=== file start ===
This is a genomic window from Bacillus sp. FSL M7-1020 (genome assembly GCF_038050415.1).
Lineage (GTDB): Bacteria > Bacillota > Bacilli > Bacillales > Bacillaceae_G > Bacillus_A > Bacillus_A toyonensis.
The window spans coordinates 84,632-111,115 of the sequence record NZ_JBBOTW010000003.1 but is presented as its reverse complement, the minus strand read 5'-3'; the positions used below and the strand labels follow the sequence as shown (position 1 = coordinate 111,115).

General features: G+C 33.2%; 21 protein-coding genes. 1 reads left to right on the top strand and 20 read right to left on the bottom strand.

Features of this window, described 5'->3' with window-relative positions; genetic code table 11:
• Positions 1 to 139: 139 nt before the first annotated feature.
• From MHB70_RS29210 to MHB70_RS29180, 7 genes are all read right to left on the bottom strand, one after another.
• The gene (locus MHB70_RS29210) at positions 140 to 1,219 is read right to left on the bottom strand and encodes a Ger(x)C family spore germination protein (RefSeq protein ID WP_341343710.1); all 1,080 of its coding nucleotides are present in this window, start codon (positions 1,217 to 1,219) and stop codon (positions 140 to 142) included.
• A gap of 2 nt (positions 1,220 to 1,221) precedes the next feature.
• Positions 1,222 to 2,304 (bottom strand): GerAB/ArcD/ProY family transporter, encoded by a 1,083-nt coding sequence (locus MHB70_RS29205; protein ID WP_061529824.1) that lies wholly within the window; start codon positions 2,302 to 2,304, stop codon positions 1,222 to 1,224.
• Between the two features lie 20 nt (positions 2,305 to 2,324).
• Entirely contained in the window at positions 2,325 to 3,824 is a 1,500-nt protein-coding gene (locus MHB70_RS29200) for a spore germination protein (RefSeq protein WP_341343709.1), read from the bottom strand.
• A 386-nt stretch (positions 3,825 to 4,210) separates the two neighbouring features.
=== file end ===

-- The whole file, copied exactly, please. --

This is a genomic window from Bacillus sp. FSL M7-1020 (genome assembly GCF_038050415.1).
Lineage (GTDB): Bacteria > Bacillota > Bacilli > Bacillales > Bacillaceae_G > Bacillus_A > Bacillus_A toyonensis.
The window spans coordinates 84,632-111,115 of the sequence record NZ_JBBOTW010000003.1 but is presented as its reverse complement, the minus strand read 5'-3'; the positions used below and the strand labels follow the sequence as shown (position 1 = coordinate 111,115).

General features: G+C 33.2%; 21 protein-coding genes. 1 reads left to right on the top strand and 20 read right to left on the bottom strand.

Features of this window, described 5'->3' with window-relative positions; genetic code table 11:
• Positions 1 to 139: 139 nt before the first annotated feature.
• From MHB70_RS29210 to MHB70_RS29180, 7 genes are all read right to left on the bottom strand, one after another.
• The gene (locus MHB70_RS29210) at positions 140 to 1,219 is read right to left on the bottom strand and encodes a Ger(x)C family spore germination protein (RefSeq protein ID WP_341343710.1); all 1,080 of its coding nucleotides are present in this window, start codon (positions 1,217 to 1,219) and stop codon (positions 140 to 142) included.
• A gap of 2 nt (positions 1,220 to 1,221) precedes the next feature.
• Positions 1,222 to 2,304 (bottom strand): GerAB/ArcD/ProY family transporter, encoded by a 1,083-nt coding sequence (locus MHB70_RS29205; protein ID WP_061529824.1) that lies wholly within the window; start codon positions 2,302 to 2,304, stop codon positions 1,222 to 1,224.
• Between the two features lie 20 nt (positions 2,305 to 2,324).
• Entirely contained in the window at positions 2,325 to 3,824 is a 1,500-nt protein-coding gene (locus MHB70_RS29200) for a spore germination protein (RefSeq protein WP_341343709.1), read from the bottom strand.
• A 386-nt stretch (positions 3,825 to 4,210) separates the two neighbouring features.